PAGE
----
We can interest candidates for federal office to run on a platform for change. We might decide to call that change a reconstitution of our constitution. Regardless of what we call the change, we need to arrive at a way to keep the laws of our country up to date. What we are currently doing in the United States when passing each law is the equivalent of pasting a digital dashboard upon a rusty Model T Ford, or even pasting a digital dashboard upon a horse and buggy. When we achieve parliamentary governance, we, like Canada, will be able to move behind the steering wheel of a brand new Cadillac every time a new model rolls off the assembly line. In other words, we will be able to drive our up-to-date government forward. In the background, Canada has a Bill of Rights and Freedoms. We can keep our Bill of Rights, too! I thoroughly believe that if our Founding Fathers reappeared in our present day, in their wisdom they would advise us to embrace the more effective parliamentary system of government.
In the mean time, while we are waiting for the date to vote upon our candidates for legislative office, we can make a separate push to expedite passage of our ‘Amendment of Interest.’
That push is called an initiative, and is similar to efforts made in Wisconsin to recall Governor Scott Walker. Committees can be set up in each state for collecting signatures of voters wishing passage of our proposed new amendment. When sufficient signatures have been collected, and other state requirements have been met, the signatures can be presented to state legislatures with the request that the proposition for ratification of the amendment be placed upon the state’s ballot. State legislatures are obliged, by law, to respond favorably to placing a proposition for an amendment upon their state’s ballot. In fact, a state’s legislature can move on its own to place a proposition for ratification of an amendment upon its state’s ballot.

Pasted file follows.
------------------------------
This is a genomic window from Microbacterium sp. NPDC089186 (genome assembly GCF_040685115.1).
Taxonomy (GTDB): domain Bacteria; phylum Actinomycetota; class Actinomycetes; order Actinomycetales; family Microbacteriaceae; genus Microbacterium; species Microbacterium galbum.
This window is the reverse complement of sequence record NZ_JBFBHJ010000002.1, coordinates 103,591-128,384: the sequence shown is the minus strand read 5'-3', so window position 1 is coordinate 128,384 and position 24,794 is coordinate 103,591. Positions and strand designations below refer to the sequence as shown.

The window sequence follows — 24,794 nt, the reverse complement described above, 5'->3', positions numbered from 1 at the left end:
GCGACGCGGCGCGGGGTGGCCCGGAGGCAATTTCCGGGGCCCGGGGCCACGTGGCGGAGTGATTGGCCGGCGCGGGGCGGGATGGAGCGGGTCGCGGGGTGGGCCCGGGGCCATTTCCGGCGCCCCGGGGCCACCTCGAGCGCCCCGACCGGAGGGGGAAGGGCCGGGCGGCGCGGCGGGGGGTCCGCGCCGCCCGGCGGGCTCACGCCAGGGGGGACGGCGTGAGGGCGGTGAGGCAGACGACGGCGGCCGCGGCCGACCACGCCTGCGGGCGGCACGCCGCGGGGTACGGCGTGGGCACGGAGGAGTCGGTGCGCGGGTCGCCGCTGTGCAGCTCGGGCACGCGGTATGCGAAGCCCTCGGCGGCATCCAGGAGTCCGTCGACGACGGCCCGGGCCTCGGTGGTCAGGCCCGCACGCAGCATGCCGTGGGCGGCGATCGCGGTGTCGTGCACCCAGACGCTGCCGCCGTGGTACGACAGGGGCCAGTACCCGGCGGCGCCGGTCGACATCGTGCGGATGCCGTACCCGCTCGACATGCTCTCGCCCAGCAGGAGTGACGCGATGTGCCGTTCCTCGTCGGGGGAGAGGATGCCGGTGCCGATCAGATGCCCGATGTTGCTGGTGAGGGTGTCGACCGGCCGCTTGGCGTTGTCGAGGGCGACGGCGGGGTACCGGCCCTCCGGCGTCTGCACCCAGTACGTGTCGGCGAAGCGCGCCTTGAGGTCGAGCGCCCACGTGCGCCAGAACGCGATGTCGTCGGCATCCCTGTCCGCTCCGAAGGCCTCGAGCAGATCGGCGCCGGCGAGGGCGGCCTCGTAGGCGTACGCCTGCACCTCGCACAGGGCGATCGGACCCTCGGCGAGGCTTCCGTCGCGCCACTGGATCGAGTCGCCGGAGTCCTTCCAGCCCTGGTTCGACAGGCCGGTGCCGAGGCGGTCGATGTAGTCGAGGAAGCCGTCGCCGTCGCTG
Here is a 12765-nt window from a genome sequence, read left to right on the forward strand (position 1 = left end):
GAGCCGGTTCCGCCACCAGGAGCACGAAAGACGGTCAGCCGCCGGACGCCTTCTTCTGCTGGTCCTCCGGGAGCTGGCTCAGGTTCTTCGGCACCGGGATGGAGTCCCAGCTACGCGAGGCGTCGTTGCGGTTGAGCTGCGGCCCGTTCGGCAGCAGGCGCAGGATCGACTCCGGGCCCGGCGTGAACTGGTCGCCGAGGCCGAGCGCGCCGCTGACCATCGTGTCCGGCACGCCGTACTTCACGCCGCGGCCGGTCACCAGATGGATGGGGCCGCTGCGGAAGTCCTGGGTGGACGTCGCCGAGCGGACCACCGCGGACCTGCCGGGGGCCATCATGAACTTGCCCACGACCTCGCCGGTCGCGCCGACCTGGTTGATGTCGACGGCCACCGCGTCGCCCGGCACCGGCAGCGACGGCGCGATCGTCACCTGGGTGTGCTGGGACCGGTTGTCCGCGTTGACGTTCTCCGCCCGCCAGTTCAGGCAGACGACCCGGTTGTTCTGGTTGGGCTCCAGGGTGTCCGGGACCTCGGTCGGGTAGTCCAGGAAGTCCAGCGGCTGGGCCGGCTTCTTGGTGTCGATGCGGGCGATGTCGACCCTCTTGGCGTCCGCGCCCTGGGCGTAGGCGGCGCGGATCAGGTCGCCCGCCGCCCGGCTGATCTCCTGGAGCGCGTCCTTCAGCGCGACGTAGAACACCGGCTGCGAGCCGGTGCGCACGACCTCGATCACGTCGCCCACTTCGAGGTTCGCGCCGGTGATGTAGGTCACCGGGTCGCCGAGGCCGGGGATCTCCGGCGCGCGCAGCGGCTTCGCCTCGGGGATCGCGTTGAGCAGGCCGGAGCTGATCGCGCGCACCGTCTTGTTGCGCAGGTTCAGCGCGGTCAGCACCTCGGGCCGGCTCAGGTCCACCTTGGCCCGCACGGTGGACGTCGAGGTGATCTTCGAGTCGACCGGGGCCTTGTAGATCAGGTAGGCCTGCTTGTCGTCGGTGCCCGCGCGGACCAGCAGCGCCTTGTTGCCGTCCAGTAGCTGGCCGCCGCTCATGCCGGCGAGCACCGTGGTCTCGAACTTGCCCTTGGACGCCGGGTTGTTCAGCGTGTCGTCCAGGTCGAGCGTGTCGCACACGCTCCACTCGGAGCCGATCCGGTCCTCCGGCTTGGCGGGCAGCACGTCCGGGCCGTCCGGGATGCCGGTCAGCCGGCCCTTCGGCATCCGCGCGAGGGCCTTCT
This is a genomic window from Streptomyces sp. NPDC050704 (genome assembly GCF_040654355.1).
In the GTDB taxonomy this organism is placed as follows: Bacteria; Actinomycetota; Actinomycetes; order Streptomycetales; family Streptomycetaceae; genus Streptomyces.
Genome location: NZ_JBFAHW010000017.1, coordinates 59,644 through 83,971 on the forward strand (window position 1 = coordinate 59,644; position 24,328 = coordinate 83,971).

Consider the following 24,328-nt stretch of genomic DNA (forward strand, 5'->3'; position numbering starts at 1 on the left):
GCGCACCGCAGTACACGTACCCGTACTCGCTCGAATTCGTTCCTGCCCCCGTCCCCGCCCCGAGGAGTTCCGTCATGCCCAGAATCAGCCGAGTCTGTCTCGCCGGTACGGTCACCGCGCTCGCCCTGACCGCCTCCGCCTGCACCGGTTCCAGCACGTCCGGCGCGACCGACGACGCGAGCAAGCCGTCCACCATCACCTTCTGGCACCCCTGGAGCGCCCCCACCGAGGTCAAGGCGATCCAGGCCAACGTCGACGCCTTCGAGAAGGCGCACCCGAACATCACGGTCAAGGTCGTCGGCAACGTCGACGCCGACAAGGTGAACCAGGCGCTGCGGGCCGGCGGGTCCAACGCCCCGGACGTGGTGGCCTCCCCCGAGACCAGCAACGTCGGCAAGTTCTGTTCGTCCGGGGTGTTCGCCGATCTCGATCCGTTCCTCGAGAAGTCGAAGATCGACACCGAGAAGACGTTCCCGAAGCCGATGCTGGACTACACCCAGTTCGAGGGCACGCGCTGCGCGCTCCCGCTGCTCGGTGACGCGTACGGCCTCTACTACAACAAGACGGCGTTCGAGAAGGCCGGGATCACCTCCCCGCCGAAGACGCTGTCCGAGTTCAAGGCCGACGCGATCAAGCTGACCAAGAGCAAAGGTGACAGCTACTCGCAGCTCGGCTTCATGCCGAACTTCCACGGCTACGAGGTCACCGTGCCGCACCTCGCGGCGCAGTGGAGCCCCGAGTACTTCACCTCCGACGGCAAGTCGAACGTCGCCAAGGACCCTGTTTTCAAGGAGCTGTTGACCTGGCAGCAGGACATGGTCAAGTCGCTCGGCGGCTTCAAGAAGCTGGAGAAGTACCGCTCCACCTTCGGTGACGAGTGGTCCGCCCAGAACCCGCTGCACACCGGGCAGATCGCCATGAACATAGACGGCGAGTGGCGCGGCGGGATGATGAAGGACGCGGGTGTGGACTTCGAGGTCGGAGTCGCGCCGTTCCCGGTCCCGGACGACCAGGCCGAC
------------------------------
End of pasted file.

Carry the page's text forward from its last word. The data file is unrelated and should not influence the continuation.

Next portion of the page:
With belief in the process outlined here, we can move forward.
Even though we may be unsuccessful with persuading our legislators to propose bills for The Amendment, we citizens can let the strength of our sentiment become known. Then, over time, we can inch ever closer to our goal of a more perfect union.
The chances of success for passing our amendment may be small, BUT, as Elizabeth Warren assures us, ‘If we do not make an effort, it is 100% guaranteed we will not succeed.’
I also would like President Obama to take a presidential initiative to put an end to current healthcare sign-up issues. Why not simply declare the United States government as the single payer overseer of healthcare. Even if taxes may need to be increased, the increase will be less for everyone and companies (at least on the average, but likely much less) than the cost has been in the past. EVERYONE will be covered and we ALL will have excellent health care coverage. Furthermore, more persons receiving good healthcare services will help increase the number of jobs; ie., It will increase the number of persons being employed. This is a win-win situation! And universal healthcare is what the citizens of the United States want.